Americans have enjoyed the flexibility that comes from working remotely. And with the stresses that came with the pandemic, it’s little surprise that workers are reluctant to give up one of the few things to make their lives easier. This increased desire for flexibility could indicate that workers are looking for job opportunities that offer a better work-life balance and focus more on life outside their job.
A 2021 survey of 1,500 full-time employees in America shows that, of those actively looking for job opportunities, 79% say they want flexibility in when and where they work. 51% of responders even said they would be willing to pass up a 10%-20% raise in return for more flexibility. These figures suggest that flexibility is becoming more valuable than ever to workers, and it seems that many are willing to change jobs to get it.
#2 – An Expanded Pool Job Opportunities
While some look at working remotely and see a chance for a better work-life balance, others see a chance for new job opportunities. That was the case for Maven Nzeutem, a full-time student who found that the availability of remote internships dramatically widened her possibilities and eventually landed her a new job. I spoke with Nzeutem, and this is what she had to say about her experience.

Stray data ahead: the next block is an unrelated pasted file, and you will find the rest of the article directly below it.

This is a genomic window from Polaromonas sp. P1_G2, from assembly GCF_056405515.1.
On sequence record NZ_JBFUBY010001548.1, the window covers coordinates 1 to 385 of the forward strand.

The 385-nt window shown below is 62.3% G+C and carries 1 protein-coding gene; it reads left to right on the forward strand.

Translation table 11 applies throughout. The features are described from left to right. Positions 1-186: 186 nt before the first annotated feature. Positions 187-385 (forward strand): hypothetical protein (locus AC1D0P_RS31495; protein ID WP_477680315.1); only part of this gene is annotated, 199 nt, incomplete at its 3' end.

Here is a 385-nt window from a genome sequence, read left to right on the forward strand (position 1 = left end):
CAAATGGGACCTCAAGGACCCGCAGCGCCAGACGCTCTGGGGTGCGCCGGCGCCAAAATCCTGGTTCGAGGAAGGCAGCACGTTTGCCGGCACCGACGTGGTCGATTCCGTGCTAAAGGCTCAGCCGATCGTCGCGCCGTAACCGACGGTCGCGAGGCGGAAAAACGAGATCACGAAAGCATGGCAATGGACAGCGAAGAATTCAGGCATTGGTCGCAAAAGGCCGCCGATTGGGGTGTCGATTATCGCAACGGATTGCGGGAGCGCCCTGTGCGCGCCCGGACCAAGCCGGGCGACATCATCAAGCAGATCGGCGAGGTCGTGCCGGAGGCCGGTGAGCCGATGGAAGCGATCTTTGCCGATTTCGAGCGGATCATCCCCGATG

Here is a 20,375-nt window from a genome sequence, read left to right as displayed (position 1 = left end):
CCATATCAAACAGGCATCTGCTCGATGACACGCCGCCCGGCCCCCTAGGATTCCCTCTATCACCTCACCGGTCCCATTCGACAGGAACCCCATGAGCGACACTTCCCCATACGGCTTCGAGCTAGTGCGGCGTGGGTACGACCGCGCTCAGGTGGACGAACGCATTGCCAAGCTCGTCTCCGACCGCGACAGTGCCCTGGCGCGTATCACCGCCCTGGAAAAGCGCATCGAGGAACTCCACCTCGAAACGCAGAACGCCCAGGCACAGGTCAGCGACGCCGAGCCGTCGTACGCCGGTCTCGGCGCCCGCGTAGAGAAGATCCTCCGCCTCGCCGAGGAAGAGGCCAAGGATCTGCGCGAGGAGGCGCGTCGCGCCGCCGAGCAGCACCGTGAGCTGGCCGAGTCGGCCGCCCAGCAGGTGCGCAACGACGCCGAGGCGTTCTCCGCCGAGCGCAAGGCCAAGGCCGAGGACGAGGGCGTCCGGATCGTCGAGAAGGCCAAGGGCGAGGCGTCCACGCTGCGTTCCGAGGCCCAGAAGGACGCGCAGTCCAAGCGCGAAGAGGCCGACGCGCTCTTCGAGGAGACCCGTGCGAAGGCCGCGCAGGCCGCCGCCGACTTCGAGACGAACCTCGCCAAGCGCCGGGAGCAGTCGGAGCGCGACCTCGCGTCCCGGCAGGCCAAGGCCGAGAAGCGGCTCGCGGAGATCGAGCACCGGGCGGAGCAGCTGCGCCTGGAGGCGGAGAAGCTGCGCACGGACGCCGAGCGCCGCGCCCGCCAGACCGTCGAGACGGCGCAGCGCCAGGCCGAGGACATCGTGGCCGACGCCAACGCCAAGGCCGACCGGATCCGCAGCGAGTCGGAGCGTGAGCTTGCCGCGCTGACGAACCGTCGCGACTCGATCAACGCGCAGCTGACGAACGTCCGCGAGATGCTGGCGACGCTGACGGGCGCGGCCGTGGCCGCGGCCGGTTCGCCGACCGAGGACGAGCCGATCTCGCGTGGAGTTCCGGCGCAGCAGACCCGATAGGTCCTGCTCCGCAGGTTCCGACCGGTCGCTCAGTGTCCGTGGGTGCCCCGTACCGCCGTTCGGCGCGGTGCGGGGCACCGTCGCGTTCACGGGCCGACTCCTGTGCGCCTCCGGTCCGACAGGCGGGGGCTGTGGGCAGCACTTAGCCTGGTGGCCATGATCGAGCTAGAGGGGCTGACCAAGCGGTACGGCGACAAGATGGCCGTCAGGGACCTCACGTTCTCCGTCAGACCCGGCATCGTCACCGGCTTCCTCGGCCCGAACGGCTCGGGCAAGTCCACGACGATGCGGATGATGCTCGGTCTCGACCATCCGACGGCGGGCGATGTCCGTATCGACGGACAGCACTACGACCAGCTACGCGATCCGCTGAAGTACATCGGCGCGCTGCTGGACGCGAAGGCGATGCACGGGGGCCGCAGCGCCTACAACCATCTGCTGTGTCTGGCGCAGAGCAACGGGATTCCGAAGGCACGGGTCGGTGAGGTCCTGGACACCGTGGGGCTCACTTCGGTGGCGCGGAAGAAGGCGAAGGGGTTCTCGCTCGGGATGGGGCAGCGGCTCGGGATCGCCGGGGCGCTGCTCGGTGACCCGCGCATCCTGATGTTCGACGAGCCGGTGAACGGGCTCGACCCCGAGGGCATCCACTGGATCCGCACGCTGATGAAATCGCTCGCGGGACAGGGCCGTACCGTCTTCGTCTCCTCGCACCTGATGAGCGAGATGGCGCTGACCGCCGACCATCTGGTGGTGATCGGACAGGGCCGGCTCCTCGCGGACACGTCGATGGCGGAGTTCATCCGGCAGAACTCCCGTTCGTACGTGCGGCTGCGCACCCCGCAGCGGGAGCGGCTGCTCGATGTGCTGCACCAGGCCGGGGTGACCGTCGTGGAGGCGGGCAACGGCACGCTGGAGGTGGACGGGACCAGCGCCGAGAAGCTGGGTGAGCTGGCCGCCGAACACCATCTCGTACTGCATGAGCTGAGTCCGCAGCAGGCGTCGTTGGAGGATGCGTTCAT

“Before the pandemic, I had never considered remote work and would not have had the opportunity to find myself in these companies. My options in my mind were limited to New York, and if I wanted to consider being somewhere else for a job, it would mean leaving everything I know and love behind for the sake of a job.”
When the COVID-19 pandemic forced entire industries to move into working remotely, many workers found that they suddenly had the opportunity to apply to positions all over the country or even the world. The ability to work remotely increases the amount of competition for a job, but it also allows workers to find jobs that are better suited to their needs and skills.